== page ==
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Female philopatry and its social benefits among Bornean orangutans


van Noordwijk, M A; Arora, N; Willems, E P; Dunkel, L P; Amda, R N; Mardianah, N; Ackermann, C; Krützen, M; van Schaik, C P (2012). Female philopatry and its social benefits among Bornean orangutans. Behavioral Ecology and Sociobiology, 66(6):823-834.

Abstract

Female philopatry in mammals is generally associated with ecological and sometimes social benefits, and often with dispersal by males. Previous studies on dispersal patterns of orangutans, largely non-gregarious Asian great apes, have yielded conflicting results. Based on 7 years of observational data and mitochondrial and nuclear DNA analyses on fecal samples of 41 adult Bornean orangutans (Pongo pygmaeus wurmbii) from the Tuanan population, we provide both genetic and behavioral evidence for male dispersal and female philopatry. Although maternally related adult female dyads showed similar home-range overlap as unrelated dyads, females spent much more time in association with known maternal relatives than with other females. While in association, offspring of maternally related females frequently engaged in social play, whereas mothers actively prevented this during encounters with unrelated mothers, suggesting that unrelated females may pose a threat to infants. Having trustworthy neighbors may therefore be a social benefit of philopatry that may be common among solitary mammals, thus reinforcing female philopatric tendencies in such species. The results also illustrate the diversity in dispersal patterns found within the great-ape lineage.

Female philopatry in mammals is generally associated with ecological and sometimes social benefits, and often with dispersal by males. Previous studies on dispersal patterns of orangutans, largely non-gregarious Asian great apes, have yielded conflicting results. Based on 7 years of observational data and mitochondrial and nuclear DNA analyses on fecal samples of 41 adult Bornean orangutans (Pongo pygmaeus wurmbii) from the Tuanan population, we provide both genetic and behavioral evidence for male dispersal and female philopatry. Although maternally related adult female dyads showed similar home-range overlap as unrelated dyads, females spent much more time in association with known maternal relatives than with other females. While in association, offspring of maternally related females frequently engaged in social play, whereas mothers actively prevented this during encounters with unrelated mothers, suggesting that unrelated females may pose a threat to infants. Having trustworthy neighbors may therefore be a social benefit of philopatry that may be common among solitary mammals, thus reinforcing female philopatric tendencies in such species. The results also illustrate the diversity in dispersal patterns found within the great-ape lineage.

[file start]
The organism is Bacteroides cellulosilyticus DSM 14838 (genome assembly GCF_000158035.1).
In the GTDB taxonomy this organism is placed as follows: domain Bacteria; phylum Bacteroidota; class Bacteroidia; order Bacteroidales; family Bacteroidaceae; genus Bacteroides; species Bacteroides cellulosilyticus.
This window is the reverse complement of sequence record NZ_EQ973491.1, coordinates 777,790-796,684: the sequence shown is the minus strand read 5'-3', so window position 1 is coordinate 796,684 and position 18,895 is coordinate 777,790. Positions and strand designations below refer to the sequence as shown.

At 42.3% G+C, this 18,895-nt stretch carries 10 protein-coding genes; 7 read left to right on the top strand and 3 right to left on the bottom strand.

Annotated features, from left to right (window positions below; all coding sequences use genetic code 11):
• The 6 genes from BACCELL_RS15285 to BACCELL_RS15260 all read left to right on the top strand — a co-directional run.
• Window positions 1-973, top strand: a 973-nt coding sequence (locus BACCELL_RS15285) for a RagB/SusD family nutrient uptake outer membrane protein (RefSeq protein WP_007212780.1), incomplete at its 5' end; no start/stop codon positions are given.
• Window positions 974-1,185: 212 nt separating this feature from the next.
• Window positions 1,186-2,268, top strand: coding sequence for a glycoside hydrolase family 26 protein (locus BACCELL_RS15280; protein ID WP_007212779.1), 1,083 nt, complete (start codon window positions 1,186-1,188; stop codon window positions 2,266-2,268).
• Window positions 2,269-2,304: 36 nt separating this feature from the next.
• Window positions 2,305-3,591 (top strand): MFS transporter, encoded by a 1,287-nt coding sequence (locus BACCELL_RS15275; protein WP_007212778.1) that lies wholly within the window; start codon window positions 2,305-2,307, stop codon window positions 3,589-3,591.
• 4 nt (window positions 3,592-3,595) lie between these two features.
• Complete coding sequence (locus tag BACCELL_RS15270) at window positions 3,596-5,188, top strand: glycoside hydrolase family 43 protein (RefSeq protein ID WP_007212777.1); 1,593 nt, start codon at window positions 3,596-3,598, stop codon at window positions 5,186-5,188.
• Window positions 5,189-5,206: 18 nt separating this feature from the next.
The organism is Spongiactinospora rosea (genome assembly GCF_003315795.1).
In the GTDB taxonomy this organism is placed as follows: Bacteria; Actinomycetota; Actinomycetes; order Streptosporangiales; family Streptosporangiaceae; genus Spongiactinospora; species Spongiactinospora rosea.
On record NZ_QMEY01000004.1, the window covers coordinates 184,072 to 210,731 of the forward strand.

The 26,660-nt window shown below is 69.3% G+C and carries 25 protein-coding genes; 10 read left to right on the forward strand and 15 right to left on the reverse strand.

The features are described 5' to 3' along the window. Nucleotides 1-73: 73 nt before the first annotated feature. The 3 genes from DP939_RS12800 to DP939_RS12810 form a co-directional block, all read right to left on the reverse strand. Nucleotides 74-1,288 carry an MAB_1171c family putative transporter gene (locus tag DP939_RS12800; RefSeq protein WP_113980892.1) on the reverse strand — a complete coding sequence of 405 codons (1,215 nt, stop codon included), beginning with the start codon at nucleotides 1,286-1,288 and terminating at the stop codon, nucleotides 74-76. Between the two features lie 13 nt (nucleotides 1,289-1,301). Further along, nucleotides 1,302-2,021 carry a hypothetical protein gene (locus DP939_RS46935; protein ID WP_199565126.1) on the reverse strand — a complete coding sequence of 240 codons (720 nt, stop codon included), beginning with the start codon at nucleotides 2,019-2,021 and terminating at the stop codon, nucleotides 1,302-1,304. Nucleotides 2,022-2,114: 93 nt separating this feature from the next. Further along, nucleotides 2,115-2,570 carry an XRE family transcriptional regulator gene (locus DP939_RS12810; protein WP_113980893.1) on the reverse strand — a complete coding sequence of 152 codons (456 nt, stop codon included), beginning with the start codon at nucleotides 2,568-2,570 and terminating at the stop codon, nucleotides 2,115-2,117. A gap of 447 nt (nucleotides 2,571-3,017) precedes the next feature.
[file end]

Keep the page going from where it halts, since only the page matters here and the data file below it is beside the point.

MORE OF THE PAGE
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Additional indexing

Item Type:Journal Article, refereed, original work
Communities & Collections:07 Faculty of Science > Department of Anthropology
Dewey Decimal Classification:300 Social sciences, sociology & anthropology
Language:English
Date:2012
Deposited On:16 Apr 2012 09:05
Last Modified:05 Apr 2016 15:45
Publisher:Springer
ISSN:0340-5443
Additional Information:The original publication is available at www.springerlink.com
Publisher DOI:10.1007/s00265-012-1330-7
Permanent URL: http://doi.org/10.5167/uzh-61357

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